Sharing

Several years ago, I read a book, which, as I have taught small children, impressed me.  All I Really Need to Know I Learned in Kindergarten by Robert Fulgham is a collection of short and delightful essays celebrating the simple joys and skills of life and relationships, skills which are commonly taught to young children in classrooms.  Without those skills, life in a classroom would tend to quickly deteriorate.  Without those skills, adult life, too, tends to deteriorate.

One of those skills is sharing.  Every parent of more than one child has faced the task of teaching their children to share with siblings and with others.  A mark of maturity is the grace with which one is able to share – not simply yield, but share.  It seems to be a mark of maturity which many of us adults are still learning; perhaps the competitiveness we have been taught knocked aside those kindergarten lessons.  When the unwillingness to share, or the fear of sharing, injects itself into any of the many aspects of our lives, its potential for obstructing or destroying our joy and greater good manifests.

Most religions and spiritual paths teach a form of sharing known as tithing – giving back in cash or kind, in goods or services a minimum of one-tenth of the bounty that has come to us.  This is rooted not only in social justice or morality, but also in the spiritual benefit to the giver.  Ideally, one gives out of gratitude, and true gratitude attracts even more good to the giver.  In addition, giving or sharing is a position of strength, and contributes to a feeling of confidence and positive expectation.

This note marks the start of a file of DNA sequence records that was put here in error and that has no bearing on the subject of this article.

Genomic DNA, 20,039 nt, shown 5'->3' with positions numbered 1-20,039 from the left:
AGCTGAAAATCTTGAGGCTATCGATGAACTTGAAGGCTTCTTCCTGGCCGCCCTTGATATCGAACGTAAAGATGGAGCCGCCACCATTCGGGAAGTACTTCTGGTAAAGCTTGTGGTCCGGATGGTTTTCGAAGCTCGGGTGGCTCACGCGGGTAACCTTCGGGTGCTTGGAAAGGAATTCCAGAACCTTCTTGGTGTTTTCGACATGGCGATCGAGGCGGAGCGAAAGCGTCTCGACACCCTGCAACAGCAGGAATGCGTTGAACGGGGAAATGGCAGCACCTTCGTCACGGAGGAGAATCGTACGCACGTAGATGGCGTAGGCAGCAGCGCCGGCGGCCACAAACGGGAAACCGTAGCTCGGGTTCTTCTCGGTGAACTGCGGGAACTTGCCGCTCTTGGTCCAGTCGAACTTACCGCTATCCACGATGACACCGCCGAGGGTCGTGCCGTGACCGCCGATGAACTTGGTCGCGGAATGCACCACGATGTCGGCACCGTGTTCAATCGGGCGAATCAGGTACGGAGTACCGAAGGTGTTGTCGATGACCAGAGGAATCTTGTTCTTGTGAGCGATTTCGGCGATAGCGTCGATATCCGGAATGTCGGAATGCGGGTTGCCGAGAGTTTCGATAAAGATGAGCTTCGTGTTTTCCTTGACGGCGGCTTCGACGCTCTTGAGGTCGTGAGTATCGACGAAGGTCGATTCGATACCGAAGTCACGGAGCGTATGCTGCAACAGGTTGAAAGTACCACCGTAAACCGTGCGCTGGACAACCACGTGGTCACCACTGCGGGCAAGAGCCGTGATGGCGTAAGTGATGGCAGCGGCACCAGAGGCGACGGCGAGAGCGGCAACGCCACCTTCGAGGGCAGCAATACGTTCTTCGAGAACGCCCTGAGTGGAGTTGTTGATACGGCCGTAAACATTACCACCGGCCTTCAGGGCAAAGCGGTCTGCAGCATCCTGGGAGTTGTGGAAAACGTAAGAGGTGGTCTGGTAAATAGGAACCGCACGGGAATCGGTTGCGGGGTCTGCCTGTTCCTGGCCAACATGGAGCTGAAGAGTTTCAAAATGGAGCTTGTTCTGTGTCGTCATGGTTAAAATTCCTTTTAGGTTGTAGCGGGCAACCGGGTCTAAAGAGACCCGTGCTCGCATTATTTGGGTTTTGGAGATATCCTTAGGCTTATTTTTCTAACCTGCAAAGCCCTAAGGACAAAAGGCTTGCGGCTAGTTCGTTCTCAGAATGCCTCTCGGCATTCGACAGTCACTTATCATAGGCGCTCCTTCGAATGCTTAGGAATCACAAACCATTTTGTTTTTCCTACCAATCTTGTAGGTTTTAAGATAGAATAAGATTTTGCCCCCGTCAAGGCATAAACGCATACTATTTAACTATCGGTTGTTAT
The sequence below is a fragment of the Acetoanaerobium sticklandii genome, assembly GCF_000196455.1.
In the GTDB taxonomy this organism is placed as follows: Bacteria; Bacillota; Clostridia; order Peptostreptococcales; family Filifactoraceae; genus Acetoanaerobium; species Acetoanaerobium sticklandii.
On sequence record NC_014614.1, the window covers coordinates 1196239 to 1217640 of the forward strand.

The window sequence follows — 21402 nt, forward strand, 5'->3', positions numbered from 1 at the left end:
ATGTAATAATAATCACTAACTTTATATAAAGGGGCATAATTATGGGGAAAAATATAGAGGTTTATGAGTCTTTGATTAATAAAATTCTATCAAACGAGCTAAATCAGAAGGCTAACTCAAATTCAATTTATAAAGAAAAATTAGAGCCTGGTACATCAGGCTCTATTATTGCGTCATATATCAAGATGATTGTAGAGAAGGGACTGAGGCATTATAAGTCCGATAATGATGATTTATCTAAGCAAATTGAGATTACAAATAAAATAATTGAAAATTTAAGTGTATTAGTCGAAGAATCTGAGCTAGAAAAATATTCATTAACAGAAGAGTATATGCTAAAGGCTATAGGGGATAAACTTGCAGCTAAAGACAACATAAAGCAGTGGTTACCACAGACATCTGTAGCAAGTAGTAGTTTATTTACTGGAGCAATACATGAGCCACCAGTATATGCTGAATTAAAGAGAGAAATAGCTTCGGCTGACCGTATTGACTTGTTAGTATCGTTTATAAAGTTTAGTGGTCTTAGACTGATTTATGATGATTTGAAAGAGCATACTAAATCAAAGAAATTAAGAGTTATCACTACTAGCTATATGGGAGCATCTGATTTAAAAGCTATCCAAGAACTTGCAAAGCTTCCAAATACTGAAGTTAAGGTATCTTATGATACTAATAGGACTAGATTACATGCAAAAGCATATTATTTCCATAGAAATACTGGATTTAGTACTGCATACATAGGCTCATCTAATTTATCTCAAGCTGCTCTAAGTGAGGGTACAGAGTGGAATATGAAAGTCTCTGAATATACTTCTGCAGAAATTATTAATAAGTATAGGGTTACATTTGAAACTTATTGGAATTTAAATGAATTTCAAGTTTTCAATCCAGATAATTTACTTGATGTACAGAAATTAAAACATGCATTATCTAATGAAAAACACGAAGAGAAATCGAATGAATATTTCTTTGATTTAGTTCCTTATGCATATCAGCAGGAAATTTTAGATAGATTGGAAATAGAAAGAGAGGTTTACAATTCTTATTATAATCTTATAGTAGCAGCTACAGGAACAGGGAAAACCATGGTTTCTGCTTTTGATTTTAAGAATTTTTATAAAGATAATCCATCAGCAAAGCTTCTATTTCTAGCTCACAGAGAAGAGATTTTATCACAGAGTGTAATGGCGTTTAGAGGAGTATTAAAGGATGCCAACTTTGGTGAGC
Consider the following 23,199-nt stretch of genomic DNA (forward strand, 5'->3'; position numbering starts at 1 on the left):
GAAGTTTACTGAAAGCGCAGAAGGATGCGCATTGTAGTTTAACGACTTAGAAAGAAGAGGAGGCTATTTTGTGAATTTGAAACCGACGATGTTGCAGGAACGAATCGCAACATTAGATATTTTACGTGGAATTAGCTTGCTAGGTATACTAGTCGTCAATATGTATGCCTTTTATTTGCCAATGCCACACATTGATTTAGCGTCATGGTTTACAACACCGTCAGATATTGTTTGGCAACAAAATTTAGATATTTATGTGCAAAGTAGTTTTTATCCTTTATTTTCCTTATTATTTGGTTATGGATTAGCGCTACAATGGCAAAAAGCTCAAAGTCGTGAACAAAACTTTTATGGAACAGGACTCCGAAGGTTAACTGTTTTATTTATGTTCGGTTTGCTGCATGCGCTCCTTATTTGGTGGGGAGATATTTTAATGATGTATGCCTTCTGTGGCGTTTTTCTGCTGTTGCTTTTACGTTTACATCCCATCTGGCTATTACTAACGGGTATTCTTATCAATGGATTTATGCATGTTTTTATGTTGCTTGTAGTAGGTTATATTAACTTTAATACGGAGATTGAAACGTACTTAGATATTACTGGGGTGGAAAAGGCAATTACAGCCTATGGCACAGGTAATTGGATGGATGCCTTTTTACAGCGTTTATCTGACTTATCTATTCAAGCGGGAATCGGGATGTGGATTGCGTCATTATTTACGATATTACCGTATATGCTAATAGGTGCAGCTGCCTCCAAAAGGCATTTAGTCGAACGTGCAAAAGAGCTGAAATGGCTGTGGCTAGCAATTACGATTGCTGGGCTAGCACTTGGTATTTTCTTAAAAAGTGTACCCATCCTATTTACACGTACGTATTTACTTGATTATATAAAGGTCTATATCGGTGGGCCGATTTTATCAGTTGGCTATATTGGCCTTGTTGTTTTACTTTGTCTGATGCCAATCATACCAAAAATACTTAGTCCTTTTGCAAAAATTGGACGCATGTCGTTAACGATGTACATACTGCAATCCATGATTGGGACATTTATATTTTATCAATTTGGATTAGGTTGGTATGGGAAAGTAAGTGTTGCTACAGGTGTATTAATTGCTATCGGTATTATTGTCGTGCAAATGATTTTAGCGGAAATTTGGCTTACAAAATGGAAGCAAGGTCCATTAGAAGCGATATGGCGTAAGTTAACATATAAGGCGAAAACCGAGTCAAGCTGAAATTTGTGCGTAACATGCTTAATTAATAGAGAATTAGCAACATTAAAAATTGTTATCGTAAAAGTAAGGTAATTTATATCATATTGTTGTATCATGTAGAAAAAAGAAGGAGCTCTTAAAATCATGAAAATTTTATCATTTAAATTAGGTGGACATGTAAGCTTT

Tithing, however, is not the only form of sharing.   In every aspect of our lives, we are asked to share.  We share information with a colleague, a cup of coffee with a friend, our or others’ joys and sorrows, food, shelter, resources with those who have not.  Sisters and friends share clothes, neighbors share tools; cooperatives share food, bicycles, cars or other resources.  Families share the work of living, and the raising of children.  Even separated families share the attention and raising of the children.  Teachers share knowledge with students, and students share experience with teachers.   When that sharing, that flow, is interrupted, pain emerges.

Perhaps that pain is simply a feeling of burden – the burden of having to defend whatever one is not sharing from other people.  Sometimes the pain is conscious in the form of guilt, anger, fear, or even illness.  Whatever form it takes, the joy is gone from the area in which sharing is not occurring.  The happiness that was expected from “having it all myself” does not appear, except perhaps as the illusion of a brief moment of “winning”.  The flow of living energy is blocked; joy cannot occur.

Sharing does not mean simply yielding and letting one’s own ideas, needs, feelings go unnoticed in the process of giving. It means realizing that the Universe, Life, Creation, is abundant, and that there is enough for all.  By opening the tap, allowing the goods, services, joy, energy to flow through from one to another in a constant stream, one is thereby nourished oneself.  It is like the river which flows to the sea, which supplies water back to the mountains, the source of the river. Wars have been fought over water, when those upstream wish to dam the river for themselves, denying those downstream needed water.

Let us, then, open the tap of life and joy, and share ourselves and what we possess or think we possess with others.  Let us find the courage to show that there is no need to put up barriers between us and others, or hang on tightly to what we have in fear of having nothing.  The world can be a positive place, if we choose to look at it that way. What do we wish to create?

 

 

Peace,  Diane